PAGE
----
Quebec City, officially Québec, is the capital city of the Canadian province of Quebec. As of July 2021, the city had a population of 549,459, and the metropolitan area had a population of 839,311. It is the eleventh-largest city and the seventh-largest metropolitan area in Canada. It is also the second-largest city in the province after Montreal. It has a humid continental climate with warm summers coupled with cold and snowy winters.

Saint John, New Brunswick

Saint John, New Brunswick

Saint John is a seaport city of the Atlantic Ocean located on the Bay of Fundy in the province of New Brunswick, Canada. Saint John is the oldest incorporated city in Canada, established by royal charter on May 18, 1785, during the reign of King George III. The port is Canada's third-largest port by tonnage with a cargo base that includes dry and liquid bulk, break bulk, containers, and cruise. The city was the most populous in New Brunswick until the 2016 census, when it was overtaken by Moncton. It is currently the second-largest city in the province, with a population of 69,895 over an area of 315.59 km2 (121.85 sq mi).

Halifax, Nova Scotia

Halifax, Nova Scotia

Halifax is the capital and largest municipality of the Canadian province of Nova Scotia, and the largest municipality in Atlantic Canada. Halifax is one of Canada's fastest growing municipalities, and as of 2022, it is estimated that the CMA population of Halifax was 480,582,with 348,634 people in its urban area. The regional municipality consists of four former municipalities that were amalgamated in 1996: Halifax, Dartmouth, Bedford, and Halifax County.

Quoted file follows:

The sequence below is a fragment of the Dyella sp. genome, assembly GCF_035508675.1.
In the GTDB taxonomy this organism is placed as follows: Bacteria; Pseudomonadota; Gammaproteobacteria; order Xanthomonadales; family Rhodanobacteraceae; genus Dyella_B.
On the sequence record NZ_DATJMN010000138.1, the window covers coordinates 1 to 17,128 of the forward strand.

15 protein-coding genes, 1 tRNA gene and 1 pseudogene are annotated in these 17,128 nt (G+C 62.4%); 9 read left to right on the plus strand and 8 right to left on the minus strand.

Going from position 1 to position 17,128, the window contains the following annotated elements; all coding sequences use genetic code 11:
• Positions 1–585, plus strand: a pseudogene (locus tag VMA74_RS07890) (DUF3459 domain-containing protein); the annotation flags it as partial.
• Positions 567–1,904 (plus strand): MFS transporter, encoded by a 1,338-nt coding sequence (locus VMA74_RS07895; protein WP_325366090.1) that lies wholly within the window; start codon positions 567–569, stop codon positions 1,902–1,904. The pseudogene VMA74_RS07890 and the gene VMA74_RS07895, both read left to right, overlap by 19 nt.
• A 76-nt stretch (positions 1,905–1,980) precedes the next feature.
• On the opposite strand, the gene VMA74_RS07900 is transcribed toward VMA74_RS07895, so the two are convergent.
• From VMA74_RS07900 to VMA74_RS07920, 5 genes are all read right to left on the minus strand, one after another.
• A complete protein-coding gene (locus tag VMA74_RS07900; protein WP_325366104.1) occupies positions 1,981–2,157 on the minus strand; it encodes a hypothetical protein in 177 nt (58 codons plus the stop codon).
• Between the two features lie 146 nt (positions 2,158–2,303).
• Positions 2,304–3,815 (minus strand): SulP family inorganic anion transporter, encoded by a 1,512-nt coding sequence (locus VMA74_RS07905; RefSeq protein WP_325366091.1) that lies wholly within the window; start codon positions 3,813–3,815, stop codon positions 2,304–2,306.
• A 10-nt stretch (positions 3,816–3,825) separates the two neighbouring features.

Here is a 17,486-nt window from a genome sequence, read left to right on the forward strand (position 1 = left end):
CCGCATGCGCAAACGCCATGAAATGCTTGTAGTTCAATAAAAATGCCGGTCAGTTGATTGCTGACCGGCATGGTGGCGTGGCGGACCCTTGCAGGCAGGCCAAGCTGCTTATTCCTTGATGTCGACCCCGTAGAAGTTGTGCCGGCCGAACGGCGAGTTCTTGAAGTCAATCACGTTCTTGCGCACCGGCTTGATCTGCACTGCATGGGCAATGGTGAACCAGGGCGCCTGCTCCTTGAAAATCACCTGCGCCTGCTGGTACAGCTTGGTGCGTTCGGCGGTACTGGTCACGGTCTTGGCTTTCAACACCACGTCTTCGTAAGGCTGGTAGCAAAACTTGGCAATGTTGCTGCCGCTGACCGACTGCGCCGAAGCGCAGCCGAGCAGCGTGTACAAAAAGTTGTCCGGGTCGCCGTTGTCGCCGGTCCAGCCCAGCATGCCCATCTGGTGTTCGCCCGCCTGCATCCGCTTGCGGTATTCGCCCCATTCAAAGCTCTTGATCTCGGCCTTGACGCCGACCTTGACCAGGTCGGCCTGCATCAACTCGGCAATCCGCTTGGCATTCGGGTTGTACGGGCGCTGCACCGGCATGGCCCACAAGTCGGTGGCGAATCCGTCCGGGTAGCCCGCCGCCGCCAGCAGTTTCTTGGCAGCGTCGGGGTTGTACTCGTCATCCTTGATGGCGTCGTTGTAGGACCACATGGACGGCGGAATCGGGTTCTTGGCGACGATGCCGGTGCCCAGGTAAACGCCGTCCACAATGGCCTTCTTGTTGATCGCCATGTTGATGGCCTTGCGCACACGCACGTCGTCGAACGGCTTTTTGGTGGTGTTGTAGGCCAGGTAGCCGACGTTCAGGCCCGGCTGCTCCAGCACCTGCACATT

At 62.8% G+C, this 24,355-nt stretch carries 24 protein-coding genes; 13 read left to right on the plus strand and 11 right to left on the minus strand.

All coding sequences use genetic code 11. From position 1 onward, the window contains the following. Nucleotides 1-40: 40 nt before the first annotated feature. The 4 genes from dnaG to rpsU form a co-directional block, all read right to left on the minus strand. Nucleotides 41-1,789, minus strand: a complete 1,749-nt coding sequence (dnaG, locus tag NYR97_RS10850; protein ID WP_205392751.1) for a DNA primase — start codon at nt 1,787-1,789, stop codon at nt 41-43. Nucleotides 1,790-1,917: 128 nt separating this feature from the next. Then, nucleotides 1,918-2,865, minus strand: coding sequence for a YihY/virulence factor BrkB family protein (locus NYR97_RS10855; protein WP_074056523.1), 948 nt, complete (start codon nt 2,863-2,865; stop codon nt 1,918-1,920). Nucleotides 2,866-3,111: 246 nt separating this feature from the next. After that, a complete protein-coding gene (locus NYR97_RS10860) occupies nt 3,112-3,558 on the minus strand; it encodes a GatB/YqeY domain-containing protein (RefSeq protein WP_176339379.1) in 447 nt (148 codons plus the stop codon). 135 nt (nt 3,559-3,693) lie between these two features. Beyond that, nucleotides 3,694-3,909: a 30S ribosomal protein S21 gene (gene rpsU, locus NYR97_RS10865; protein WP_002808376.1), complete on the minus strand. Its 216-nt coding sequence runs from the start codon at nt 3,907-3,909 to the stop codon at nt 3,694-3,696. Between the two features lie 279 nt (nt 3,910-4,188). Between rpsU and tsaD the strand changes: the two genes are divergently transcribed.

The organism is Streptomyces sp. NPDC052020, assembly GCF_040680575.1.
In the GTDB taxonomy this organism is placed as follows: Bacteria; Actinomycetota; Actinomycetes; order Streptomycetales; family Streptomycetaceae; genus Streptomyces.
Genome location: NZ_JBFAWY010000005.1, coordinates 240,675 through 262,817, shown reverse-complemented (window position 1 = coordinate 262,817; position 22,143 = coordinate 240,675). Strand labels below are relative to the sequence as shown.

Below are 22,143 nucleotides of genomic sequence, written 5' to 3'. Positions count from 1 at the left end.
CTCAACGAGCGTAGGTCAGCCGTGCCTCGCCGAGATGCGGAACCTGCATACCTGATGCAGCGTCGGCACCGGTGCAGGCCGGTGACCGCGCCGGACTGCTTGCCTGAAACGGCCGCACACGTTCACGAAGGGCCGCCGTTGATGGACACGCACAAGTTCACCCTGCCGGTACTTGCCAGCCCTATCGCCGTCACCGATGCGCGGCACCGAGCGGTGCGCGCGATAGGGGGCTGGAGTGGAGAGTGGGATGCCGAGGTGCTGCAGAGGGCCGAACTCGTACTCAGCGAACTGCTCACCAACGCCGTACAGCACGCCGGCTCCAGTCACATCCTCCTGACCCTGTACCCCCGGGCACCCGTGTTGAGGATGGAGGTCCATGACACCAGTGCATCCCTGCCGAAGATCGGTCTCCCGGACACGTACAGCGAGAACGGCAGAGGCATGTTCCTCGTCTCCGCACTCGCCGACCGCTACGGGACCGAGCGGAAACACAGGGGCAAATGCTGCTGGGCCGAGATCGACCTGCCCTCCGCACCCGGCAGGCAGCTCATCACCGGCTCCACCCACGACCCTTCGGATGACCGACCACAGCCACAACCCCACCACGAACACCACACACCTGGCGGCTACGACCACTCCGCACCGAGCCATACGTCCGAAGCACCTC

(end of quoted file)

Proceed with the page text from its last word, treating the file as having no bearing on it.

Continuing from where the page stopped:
Service history

After working up in Bermuda, Norsyd was assigned to the Western Local Escort Force working as an escort on the "Triangle Run" between Boston, New York and Halifax.[9][10] She joined escort group W-7 until November 1944. While escorting a convoy on 8 September 1944 she spotted U-541 preparing to attack the convoy while on the surface in the Gulf of St. Lawrence. Norsyd opened fire and U-541 was forced to dive. The u-boat was then hunted for two days by four frigates, a minesweeper and aircraft of the Royal Canadian Air Force, but escaped.[12]

She transferred to the Mid-Ocean Escort Force that month, becoming a trans-Atlantic convoy escort. She was assigned to escort group C-2 and remained with the group until departing for refit in May 1945. She never returned to active service.[3]

INS Haganah
INS Haganah

Norsyd was paid off 25 June 1945 at Sorel, Quebec and laid up. She was transferred to the War Assets Corporation and sold for mercantile conversion. In 1946 she emerged as Balboa which was used to smuggle Jewish immigrants into British-held Palestine as part of the Aliyah Bet movement.[3] She was caught attempting to smuggle Jewish immigrants from Yugoslavia into Palestine by HMS Venus and interned in Haifa. She remained there until being taken over by the Israeli Navy.[11]